Halloween Safety 2011



Halloween – Monday, October 31st is just around the corner. Combine dressing up in costumes with free candy and you create a kid friendly holiday!  It
is a favorite holiday of many, but they’re thinking about costumes, candy and fun with their friends. Safety is the last thing on their minds, so parents and motorists need to be especially alert. Anytime a child or an adult has an accident, it’s tragic.  The last thing that you want to happen is for your child, friend, loved one or co-worker to be hurt on a holiday, it would forever live in the minds of the child and the family.

 

There are many ways to keep your child safe at Halloween; they are more prone to accidents and injuries.  The excitement of children and adults at this time of year sometimes makes them forget to be careful.  Simple common sense can do a lot to stop any tragedies from happening.

Following a few simple safety steps at Halloween time can greatly reduce the likelihood of an accident or unfortunate incident.  Here are some safety tips recognized by the National Safety Council:

  • Trick-or-treat only in your own neighborhood, on well-lighted streets.
  • Have your parent, adult relative or older brother or sister go with you.
  • Throw away any candy or food that is not wrapped by the candy company.
  • If there are any suspicious treats, notify the local Police or Sheriff’s office.
  • Try trick-or-treating at locally organized functions, such as those provided by the local
    fall harvest festivals.

Motorists:

Motorists should be especially alert on Halloween:

  • Watch for children darting out from between parked cars.
  • Watch for children walking on roadways, medians and curbs.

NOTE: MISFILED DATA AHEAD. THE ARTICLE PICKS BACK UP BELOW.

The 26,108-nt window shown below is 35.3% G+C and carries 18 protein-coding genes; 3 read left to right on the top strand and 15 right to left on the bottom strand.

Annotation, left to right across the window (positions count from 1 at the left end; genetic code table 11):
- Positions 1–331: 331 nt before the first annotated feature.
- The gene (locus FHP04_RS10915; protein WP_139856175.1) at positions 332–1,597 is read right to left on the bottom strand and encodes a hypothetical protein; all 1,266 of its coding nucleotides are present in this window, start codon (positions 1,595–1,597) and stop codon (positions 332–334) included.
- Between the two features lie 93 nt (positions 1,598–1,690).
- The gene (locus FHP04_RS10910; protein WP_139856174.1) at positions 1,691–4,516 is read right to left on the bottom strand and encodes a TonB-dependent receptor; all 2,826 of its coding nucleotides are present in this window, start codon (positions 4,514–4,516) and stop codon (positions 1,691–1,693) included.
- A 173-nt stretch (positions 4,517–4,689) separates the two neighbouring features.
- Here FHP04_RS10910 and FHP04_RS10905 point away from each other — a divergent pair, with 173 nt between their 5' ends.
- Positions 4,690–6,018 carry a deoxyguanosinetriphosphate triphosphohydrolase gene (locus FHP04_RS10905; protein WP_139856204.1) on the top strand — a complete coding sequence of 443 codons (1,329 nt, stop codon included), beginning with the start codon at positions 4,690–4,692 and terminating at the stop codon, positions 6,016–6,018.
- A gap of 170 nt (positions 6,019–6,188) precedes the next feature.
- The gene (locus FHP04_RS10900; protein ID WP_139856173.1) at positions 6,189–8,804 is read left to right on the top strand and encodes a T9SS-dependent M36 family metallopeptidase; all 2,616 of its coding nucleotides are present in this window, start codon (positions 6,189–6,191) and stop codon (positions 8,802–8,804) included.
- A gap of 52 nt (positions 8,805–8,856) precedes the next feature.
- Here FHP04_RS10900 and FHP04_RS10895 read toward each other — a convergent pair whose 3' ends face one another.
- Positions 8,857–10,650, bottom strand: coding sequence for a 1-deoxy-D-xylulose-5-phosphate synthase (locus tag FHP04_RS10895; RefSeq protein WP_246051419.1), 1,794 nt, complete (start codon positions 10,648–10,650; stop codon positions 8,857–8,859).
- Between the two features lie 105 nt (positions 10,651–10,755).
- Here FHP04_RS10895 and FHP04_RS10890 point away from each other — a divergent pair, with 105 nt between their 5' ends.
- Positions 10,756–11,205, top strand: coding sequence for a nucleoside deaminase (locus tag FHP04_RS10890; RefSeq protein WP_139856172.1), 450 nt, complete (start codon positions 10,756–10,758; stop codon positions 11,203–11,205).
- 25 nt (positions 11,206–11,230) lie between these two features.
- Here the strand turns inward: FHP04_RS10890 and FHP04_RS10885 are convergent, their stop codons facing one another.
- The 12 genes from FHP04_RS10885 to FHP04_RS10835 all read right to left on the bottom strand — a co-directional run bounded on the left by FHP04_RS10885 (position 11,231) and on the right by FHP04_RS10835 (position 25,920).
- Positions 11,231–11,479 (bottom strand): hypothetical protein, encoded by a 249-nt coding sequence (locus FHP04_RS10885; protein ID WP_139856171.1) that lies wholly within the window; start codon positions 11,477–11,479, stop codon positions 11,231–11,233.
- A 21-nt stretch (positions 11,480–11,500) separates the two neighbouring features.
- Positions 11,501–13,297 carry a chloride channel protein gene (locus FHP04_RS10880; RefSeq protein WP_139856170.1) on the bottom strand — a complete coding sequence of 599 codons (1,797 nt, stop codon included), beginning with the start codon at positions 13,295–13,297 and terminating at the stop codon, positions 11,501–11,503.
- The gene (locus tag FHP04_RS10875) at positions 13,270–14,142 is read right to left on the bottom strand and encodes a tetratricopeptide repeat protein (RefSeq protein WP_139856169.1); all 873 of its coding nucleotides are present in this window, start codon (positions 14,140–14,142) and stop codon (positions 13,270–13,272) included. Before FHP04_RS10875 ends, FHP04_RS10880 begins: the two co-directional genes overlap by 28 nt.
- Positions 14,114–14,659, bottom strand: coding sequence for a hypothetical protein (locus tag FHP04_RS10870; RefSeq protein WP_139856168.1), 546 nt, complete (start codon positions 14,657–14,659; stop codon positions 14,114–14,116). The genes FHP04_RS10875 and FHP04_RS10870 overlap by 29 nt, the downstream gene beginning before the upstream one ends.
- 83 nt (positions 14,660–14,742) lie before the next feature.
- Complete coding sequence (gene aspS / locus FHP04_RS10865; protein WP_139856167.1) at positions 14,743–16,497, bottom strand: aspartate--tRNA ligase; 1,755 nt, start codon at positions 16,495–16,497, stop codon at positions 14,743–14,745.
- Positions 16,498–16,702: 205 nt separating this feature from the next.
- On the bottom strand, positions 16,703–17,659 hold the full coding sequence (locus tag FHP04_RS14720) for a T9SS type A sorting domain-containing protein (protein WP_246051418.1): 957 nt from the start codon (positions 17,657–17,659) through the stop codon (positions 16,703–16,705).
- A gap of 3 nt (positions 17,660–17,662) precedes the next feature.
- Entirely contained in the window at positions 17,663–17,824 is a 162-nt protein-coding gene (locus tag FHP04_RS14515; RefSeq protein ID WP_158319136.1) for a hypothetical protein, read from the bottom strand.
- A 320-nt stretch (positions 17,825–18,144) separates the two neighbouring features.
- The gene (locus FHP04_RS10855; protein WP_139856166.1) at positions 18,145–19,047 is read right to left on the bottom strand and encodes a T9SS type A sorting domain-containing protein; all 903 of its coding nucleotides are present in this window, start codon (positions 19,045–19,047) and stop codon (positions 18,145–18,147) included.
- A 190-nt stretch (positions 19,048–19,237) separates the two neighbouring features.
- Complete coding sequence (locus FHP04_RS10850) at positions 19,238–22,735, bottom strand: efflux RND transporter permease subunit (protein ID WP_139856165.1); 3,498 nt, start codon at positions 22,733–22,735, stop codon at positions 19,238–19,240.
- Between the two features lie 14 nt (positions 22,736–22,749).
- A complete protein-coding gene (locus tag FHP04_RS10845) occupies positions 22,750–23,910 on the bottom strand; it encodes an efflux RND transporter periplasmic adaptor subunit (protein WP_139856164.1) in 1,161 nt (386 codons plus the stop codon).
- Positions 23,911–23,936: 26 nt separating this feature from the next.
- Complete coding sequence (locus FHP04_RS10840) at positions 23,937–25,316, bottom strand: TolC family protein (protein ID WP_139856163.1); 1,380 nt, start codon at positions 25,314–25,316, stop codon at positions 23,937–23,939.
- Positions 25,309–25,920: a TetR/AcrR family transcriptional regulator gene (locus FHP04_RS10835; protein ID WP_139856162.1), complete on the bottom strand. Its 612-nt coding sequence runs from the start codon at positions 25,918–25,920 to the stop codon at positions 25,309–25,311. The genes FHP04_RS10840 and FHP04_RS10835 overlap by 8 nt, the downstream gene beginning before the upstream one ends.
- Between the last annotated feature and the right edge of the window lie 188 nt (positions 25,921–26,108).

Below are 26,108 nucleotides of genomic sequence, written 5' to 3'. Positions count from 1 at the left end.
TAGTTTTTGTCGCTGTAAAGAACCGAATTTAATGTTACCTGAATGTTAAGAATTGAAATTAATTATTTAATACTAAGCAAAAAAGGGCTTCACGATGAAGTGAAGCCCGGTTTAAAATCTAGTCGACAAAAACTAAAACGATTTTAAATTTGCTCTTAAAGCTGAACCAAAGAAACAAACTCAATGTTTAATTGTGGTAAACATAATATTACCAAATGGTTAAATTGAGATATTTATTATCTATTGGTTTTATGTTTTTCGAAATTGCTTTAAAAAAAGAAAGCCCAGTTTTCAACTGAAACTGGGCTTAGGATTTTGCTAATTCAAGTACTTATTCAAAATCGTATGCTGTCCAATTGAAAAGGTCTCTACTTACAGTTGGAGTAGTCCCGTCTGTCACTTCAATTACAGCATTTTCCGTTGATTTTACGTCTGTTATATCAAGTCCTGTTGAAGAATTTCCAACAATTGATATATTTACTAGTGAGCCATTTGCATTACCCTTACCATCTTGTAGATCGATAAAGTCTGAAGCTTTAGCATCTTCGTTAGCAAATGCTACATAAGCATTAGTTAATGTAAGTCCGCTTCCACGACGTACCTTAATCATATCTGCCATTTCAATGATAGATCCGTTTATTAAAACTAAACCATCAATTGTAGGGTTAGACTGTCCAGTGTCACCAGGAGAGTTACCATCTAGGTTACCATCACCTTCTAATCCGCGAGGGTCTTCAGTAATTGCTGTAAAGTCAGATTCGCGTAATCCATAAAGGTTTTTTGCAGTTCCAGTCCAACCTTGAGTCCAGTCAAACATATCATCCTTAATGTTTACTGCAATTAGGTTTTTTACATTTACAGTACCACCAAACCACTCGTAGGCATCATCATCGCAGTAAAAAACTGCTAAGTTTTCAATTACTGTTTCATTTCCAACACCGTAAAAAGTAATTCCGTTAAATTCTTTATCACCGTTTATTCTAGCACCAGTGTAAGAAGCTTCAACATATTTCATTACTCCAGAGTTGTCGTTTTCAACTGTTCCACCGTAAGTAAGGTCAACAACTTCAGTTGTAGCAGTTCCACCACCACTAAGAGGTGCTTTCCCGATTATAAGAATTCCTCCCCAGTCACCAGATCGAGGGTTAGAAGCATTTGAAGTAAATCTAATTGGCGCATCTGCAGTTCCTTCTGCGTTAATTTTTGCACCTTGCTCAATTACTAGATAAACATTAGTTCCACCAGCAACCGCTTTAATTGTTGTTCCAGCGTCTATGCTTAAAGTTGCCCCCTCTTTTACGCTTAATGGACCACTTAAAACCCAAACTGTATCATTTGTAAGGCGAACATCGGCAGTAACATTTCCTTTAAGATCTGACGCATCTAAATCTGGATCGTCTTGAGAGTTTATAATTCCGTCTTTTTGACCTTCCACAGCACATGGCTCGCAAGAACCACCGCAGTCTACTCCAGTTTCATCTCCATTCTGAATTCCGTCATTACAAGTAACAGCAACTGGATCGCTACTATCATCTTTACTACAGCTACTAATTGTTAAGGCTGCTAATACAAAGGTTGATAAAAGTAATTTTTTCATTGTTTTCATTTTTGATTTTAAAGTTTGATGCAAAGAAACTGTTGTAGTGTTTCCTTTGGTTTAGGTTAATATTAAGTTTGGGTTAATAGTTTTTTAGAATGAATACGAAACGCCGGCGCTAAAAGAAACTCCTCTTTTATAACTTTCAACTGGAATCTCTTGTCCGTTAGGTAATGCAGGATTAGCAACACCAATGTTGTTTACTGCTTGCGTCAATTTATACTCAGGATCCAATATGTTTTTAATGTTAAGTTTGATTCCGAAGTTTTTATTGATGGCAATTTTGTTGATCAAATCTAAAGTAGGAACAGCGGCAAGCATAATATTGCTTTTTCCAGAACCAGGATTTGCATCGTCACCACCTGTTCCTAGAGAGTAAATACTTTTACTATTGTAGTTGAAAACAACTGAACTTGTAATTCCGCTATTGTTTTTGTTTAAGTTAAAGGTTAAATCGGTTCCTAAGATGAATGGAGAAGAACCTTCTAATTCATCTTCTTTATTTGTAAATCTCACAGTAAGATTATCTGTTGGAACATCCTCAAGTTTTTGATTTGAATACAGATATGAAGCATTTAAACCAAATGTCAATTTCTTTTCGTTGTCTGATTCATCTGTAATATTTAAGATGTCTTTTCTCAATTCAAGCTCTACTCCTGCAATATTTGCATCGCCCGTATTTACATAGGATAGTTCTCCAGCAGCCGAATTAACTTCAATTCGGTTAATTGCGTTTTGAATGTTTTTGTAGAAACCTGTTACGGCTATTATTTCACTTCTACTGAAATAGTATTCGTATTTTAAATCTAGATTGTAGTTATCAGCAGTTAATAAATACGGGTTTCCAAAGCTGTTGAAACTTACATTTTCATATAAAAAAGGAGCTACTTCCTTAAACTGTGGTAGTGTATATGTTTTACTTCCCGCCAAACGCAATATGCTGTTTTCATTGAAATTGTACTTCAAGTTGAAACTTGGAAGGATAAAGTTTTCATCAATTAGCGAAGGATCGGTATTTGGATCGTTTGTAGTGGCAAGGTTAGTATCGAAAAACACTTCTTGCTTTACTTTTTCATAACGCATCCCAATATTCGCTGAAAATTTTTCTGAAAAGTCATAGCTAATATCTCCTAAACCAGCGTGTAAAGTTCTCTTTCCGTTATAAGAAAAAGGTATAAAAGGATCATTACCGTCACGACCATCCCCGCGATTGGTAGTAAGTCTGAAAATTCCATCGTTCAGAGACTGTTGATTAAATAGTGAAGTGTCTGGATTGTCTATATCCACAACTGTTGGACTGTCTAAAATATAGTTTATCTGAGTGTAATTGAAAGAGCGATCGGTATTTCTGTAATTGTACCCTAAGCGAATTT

• Enter and exit driveways and alleys carefully.
  • At twilight and later in the evening, watch for children in dark clothing.
  • Drive slowly in any residential area that may have children.
  • Do not pass other vehicles that have stopped in the roadway, they could be dropping off children. This is more common in rural areas but can happen anywhere

Parents:

Before children start out on their “trick or treat” rounds, parents should:

  • Make sure an adult or an older responsible youth will be supervising the outing for children under age 12.
  • Plan and discuss the route trick-or-treaters intend to follow. Know the names and contact information of older children’s companions. Make sure they have a cell phone to call in an emergency.
  • Instruct your children to travel only in familiar areas and along an established route.
  • Teach your children to stop only at houses or apartment buildings that are well-lit and never to enter a stranger’s home.
  • Establish a return time.
  • Tell your youngsters not to eat any treat until they return home.
  • Review all appropriate trick-or-treat safety precautions, including pedestrian/traffic safety rules.
  • Pin a slip of paper with the child’s name, address and phone number inside a pocket in case the youngster gets separated from the group.